Hundreds of Islamic State militant group (ISIS) fighters from Britain are hiding in Turkey, according to Syrian Kurdish intelligence, adding to fears of an increased threat of extremist attacks on European soil.
Ciwan Xhalil, a Syrian Kurdish intelligence officer who collaborates with western intelligence agencies over foreign ISIS fighters, told The Times of London that most British ISIS fighters had fled Syria and gone to Turkey.
"The exodus began after Mosul [in Iraq] fell and continued after [ISIS] lost Raqqa. We have lots of French in our jails and scores of other nationals but we think most of the British have escaped," he said.
British and European security services have long been worried about the exodus of foreign nationals from Iraq and Syria and their return to their home countries. Officials say the flow back to the continent has been slower than anticipated, but that does not mean they will not return eventually.
ISIS has lost the majority of the territory that it held after its fighters swept across Syria and Iraq to create a de facto Islamic state. Iraqi and Syrian ground forces, backed by a U.S.-led coalition of air forces that bombed the group's positions, helped to wrest back major cities from the group, such as Raqqa in eastern Syria and Mosul in northern Iraq.
Around 900 British nationals traveled to Iraq and Syria to fight for ISIS, according to estimates, but only half of those have returned. More than 100 British ISIS fighters were killed battling in the group's ranks.
Turkey has long provided a gateway for jihadis to move across the southern border and into Syria's lawless northern regions. European countries have accused the country's government of not doing enough to prevent militants traveling into Syria. Turkey has denied the accusations, but has moved to impose stronger border controls after the criticism.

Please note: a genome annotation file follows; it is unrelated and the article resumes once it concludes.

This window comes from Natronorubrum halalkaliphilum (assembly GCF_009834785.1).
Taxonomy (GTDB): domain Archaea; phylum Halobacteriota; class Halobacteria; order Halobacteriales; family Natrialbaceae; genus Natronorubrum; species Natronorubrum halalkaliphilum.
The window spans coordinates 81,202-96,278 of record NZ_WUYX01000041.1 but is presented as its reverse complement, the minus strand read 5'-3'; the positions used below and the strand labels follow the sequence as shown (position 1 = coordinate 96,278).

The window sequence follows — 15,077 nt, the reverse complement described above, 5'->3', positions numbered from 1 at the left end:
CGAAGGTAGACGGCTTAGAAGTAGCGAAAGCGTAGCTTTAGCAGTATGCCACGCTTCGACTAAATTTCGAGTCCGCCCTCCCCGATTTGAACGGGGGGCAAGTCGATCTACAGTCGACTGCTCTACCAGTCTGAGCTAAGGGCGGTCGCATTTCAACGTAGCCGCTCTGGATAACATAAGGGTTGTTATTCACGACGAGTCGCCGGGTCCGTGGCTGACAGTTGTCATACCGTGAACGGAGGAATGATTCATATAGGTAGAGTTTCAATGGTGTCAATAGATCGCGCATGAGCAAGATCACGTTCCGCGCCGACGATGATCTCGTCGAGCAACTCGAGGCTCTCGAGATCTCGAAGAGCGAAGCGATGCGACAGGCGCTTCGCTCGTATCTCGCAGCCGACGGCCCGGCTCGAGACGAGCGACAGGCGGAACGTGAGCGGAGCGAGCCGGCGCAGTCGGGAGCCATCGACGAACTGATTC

Returners can expect to be met by British authorities at some point in their journey back to the country. British and American intelligence are working together to track foreign fighters and their whereabouts.
Britain has suffered five extremist attacks in 2017, four of them claimed by ISIS, in what has been the worst year for radical Islamist attacks in modern British history.
There was a car-ramming attack on London's Westminster bridge in March; a suicide bomb blast at an Ariana Grande concert in Manchester, northern England, in May; a van-ramming and knife attack in London Bridge in June and a partial explosion on a subway train in West London in September. The fifth attack was a car-ramming Muslim worshippers outside a mosque in north London.
The threat level in Britain remains at "severe," meaning that further attacks are likely. The deadliest year for attacks in Britain was 2005, when an Al-Qaeda cell conducted coordinated bombings at four sites in London's transport network. The bombings killed 52 people.
The country is dealing with one of the worst cases of homegrown radicalization in Europe, and the chief of Britain's MI5 domestic security service warned in October that the threat of radical Islamist attacks in Britain was at its "highest tempo" in his three-decade career. British security services have foiled almost a dozen attack plots this year.